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Interactions between barchan dunes

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Barchans are crescentic-shaped dunes formed in areas of unidirectional fluid flow and a limited amount of granular material. They are organized in dune fields, which can be found in deserts, rivers, the bottom of oceans, and even in extraplanetary environments, and the regulation of their size involves the interaction between different barchans within a field. This study aims to investigate the binary interactions of subaqueous barchan dunes. The experiments were performed at the University of Campinas (Brazil) and the setup consisted of a 5 m long closed-conduit channel with a rectangular cross-section (width = 160 mm and height = 50mm). A camera was placed above the test section to record the interactions. As a result, we could observe five interaction patterns from a binary field and we organized them into two proposed maps that provide a comprehensive classification for barchan-barchan interactions based on the Shields number and the number of grains of each dune. Mass Exchange and grain motion during the interactions were also computed. The results achieved so far represent a significant step toward understanding the size regulation of barchans found in water, air, and even in other planetary environments.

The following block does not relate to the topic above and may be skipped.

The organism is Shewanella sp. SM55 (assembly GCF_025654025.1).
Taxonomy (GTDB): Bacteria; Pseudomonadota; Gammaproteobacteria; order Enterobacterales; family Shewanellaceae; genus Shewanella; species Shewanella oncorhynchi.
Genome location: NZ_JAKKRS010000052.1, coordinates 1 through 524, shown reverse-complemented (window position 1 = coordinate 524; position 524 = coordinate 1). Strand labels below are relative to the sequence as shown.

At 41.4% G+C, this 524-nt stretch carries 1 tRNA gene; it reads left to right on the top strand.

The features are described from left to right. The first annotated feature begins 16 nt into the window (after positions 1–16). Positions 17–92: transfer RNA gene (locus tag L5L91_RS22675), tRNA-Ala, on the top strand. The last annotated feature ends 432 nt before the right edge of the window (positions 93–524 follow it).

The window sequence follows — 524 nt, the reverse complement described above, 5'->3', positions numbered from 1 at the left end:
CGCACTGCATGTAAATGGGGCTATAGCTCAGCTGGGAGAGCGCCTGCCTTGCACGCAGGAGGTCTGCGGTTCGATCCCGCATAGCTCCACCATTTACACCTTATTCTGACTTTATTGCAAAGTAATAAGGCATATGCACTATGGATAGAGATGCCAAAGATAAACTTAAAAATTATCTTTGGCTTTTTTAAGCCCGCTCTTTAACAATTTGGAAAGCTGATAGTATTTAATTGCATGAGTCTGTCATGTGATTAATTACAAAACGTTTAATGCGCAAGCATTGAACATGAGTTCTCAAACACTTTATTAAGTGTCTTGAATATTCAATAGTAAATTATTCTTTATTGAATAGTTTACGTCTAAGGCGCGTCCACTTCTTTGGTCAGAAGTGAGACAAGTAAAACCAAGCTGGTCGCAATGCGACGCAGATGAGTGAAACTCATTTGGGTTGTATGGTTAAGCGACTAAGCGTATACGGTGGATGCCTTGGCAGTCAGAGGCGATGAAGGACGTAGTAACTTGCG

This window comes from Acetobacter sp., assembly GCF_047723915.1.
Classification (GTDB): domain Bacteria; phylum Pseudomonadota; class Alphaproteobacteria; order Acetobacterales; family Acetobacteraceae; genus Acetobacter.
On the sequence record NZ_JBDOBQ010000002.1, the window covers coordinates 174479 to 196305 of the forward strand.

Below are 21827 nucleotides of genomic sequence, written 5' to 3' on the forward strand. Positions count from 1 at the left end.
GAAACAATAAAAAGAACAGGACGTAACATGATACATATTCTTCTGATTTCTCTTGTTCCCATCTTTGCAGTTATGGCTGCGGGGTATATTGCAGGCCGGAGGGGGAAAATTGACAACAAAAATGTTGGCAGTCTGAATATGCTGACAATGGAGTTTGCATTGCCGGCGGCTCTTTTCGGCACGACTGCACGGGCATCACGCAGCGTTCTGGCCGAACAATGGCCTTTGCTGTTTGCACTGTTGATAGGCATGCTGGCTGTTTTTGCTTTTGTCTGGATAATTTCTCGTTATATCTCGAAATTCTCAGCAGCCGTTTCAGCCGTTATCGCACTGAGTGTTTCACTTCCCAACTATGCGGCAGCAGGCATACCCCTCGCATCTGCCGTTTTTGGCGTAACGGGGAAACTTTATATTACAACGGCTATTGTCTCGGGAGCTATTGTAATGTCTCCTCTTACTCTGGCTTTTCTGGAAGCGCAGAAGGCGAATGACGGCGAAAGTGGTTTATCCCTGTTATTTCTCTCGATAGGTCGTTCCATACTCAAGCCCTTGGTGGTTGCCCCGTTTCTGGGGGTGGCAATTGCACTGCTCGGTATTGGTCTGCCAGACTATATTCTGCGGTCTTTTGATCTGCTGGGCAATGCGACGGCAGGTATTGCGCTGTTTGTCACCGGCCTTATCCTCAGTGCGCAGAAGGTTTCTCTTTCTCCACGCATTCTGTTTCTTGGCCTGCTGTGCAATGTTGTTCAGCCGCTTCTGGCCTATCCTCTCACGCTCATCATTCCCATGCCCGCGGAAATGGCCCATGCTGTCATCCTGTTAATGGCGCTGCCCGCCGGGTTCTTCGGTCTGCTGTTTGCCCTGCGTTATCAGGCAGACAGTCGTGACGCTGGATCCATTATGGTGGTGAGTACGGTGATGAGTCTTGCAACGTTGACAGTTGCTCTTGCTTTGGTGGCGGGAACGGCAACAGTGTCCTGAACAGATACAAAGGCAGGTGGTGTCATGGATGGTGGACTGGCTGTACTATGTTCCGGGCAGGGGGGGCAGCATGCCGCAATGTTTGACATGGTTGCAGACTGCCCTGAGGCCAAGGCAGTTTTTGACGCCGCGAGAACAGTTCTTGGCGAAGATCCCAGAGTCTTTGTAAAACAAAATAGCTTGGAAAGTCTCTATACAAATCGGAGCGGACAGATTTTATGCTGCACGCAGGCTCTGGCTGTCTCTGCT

This talk is part of the Institute for Energy and Environmental Flows (IEEF) series.

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